Monday, June 29, 2009

The goal for all of us.

Today is the feast of Sts. Peter and Paul and the second reading offers the goal for all of us to able to say when our lives are nearing the end:

I have fought the good fight to the end; I have run the race to the finish; I have kept the faith; all there is to come for me now is the crown of uprightness which the Lord, the upright judge, will give to me on that Day, and not only to me but to all those who have longed for his appearing. 2 Timothy 4:7-8

Saturday, June 27, 2009

Embracing the Need for Sleep

It is no secret that most Americans do not get enough sleep. We know that sleep is vital to our health, mood, and general ability to function, yet when life gets stressful, sleep is often the first thing to go. Sometimes this is for reasons beyond our control. Most people who have had a baby have had to cope with going through life in a sleep-deprived haze at least for a while. There are times when hormones make sleep a near impossibility, or when the huge amount of things weighing on one’s mind forces one to toss and turn despite one’s best efforts. There are many times, however, when there is no reason for us not getting enough sleep other than we simply choose not to.

We make other things more of a priority. I have heard very busy women say, “I’ll sleep when I’m dead.” I can sympathize. There does always seem to be more to get done in a given day than hours in that day! As Joan C. Webb writes in “It’s a Wonderful (Imperfect) Life” our inner voice tells us “If I go to sleep, I’ll be wasting time. I should make good use of each minute. . . Your value depends on how well you spend each second. Stay busy. Don’t waste any precious moments. Keep an account of every hour.” I’m sure many of you reading this are nodding in agreement. Especially for mothers who spend so much of their time caring for others, it can seem like those late-night or early-morning hours are the only opportunity to get the other tasks done or to get some much-needed time to care for oneself.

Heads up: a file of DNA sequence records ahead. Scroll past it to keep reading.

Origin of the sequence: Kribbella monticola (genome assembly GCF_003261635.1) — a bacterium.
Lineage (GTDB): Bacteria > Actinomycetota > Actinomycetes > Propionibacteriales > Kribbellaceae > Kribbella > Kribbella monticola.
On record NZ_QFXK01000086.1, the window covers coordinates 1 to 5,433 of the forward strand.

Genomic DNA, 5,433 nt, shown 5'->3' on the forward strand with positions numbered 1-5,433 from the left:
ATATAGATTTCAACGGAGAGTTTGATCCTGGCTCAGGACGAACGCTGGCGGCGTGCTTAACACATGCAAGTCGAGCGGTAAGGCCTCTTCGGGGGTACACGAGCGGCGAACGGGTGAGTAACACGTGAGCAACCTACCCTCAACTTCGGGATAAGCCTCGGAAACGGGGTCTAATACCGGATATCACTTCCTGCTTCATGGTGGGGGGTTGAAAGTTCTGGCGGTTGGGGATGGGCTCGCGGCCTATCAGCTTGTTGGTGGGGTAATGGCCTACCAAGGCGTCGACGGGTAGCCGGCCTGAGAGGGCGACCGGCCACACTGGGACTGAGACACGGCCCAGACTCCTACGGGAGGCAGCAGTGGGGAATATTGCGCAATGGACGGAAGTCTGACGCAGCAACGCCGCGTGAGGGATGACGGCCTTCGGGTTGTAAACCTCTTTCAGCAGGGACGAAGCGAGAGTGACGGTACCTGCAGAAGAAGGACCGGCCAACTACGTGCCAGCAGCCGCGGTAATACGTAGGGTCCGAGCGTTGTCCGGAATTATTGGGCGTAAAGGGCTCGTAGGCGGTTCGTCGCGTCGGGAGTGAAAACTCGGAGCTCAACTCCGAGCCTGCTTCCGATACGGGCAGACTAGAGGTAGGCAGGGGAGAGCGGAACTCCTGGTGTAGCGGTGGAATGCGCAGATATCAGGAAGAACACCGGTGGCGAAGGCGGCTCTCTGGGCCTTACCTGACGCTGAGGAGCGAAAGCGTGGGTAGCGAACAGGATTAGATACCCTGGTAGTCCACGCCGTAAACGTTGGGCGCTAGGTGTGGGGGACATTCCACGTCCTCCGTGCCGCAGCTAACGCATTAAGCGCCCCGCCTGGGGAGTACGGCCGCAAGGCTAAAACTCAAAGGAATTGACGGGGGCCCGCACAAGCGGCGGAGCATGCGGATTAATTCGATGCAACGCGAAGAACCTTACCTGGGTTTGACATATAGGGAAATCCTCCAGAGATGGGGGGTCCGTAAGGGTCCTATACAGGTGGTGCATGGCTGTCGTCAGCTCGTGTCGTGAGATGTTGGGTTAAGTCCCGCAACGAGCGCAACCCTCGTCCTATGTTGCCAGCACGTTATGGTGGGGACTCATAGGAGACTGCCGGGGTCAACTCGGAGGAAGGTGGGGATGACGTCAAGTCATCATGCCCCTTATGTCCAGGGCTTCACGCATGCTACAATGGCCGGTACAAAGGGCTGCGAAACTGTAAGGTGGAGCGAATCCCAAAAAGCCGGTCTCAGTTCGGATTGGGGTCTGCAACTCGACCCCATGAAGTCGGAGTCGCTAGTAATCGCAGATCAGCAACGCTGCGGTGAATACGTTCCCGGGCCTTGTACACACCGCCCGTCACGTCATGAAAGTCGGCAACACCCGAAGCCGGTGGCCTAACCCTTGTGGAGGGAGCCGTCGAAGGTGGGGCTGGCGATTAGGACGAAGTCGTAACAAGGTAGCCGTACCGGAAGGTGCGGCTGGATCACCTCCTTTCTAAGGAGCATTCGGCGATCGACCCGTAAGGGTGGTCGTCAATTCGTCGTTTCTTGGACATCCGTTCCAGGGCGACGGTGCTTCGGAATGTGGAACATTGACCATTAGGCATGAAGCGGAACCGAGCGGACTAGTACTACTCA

The irony is that getting enough sleep each night will allow us to take care of both ourselves and those we love better. If we can’t get enough sleep at night, it means that something is out of whack in our lives. We need to reduce how much we have on our plates or we need to get a little bit better at asking for help. Maybe we need to simply reduce our expectations of what it means to be a productive person. Webb offers a new mantra to replace the inner voice that keeps driving us to do more: “I’m valuable even when I’m not busy. I can go to sleep at a sensible hour and still be a productive person.” She refers to a quote by from “The Rest of God” by Mark Buchanon, “We give ourselves, regardless of our unfinished business, into God’s care. We sleep simply because we believe God will look after us.” That is so comforting. Yes, God does look after us even when we are sleeping. God wants us to rest in Him and to trust that whatever we do get accomplished in the hours we are awake is enough and is pleasing to Him.

If you are one of the many suffering from a lack of sleep, try going to bed just 15 minutes earlier each night. It is a small step, but it can make a huge difference. Once that becomes comfortable, add another 15 minutes. These simple adjustments can help improve one’s outlook tremendously and help one be more productive with the time one does have during the day.

Wednesday, June 24, 2009

Sometimes simply getting up is enough.

In the June 2009 issue of U.S. Catholic several writers share their stories of how faith helped them through their darkest hour. Suzanne M. Pearson of Rochester, NY writes how she felt "the voice of God in the depths of [her] being: 'You get up every day. That is enough.'"

I think that quote is important for all of us to remember when we are going through a rough patch. Sometimes all we can do is get up and make it through the day and turn it over to God. That is enough.

Prayer for Vocations by Pope Benedict XVI

We acknowledge the great need to pray for vocations to the priesthood. It is not surprising that, where people pray fervently, vocations blossom.

O Father, raise up among Christians numerous and holy vocations to the priesthood, who keep the faith alive and guard the gracious memory of your Son Jesus through the preaching of his word and the administration of the Sacraments, with which you continually renew your faithful.